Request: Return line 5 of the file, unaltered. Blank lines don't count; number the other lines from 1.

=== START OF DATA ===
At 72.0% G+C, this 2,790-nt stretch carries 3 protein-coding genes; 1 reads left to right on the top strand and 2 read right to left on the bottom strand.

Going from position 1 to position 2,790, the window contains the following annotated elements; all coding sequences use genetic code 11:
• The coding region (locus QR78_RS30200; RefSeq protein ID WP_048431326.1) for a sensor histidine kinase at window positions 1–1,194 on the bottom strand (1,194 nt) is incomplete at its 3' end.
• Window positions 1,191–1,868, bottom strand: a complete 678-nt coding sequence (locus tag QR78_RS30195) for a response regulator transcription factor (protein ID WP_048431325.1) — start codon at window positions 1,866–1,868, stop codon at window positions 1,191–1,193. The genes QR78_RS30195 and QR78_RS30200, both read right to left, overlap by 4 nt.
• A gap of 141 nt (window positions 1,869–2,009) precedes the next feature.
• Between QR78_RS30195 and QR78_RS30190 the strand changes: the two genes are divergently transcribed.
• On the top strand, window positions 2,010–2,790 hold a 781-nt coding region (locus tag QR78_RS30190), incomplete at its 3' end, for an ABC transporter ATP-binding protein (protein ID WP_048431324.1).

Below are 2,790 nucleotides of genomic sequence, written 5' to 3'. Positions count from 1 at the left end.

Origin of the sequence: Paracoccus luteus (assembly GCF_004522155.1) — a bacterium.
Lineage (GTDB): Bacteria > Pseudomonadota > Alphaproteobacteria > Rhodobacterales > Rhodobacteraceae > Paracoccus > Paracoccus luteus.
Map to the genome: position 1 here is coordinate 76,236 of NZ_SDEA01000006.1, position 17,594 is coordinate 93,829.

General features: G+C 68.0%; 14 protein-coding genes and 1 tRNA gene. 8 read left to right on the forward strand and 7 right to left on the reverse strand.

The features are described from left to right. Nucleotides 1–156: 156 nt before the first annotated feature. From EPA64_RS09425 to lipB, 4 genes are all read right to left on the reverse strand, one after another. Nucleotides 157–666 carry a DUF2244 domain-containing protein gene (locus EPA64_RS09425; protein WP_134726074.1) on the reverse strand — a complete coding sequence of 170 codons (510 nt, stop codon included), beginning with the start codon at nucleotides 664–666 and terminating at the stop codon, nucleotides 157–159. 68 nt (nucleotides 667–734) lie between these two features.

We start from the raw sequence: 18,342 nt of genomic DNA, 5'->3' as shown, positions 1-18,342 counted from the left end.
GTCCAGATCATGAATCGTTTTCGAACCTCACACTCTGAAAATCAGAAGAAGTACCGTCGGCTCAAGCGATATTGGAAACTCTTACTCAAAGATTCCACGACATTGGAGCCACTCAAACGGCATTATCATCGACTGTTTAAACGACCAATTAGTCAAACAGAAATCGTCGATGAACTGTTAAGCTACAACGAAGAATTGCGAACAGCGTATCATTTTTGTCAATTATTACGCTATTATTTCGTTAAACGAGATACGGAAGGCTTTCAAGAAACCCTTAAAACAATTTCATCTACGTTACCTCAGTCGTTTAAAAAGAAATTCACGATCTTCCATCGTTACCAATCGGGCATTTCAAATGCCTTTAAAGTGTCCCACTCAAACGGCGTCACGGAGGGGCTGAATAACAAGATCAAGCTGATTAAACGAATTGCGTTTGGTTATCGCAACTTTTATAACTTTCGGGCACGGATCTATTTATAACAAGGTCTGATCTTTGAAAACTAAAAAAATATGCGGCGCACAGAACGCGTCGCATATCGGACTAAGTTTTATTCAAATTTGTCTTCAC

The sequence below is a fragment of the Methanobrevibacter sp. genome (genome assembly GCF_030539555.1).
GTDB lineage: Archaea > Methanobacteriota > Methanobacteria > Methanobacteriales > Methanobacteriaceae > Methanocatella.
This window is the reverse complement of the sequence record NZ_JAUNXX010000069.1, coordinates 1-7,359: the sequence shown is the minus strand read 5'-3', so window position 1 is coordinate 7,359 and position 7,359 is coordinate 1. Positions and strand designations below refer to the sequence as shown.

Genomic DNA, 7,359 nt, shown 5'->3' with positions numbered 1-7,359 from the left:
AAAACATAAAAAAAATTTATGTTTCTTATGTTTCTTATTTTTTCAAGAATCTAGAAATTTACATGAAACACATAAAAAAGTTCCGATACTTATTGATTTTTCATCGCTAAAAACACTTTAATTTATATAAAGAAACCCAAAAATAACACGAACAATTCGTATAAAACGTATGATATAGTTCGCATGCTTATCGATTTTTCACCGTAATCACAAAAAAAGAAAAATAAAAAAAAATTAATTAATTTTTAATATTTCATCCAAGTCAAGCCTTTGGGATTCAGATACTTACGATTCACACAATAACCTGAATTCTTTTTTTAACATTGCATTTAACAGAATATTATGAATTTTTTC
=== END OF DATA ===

• A gap of 141 nt (window positions 1,869–2,009) precedes the next feature.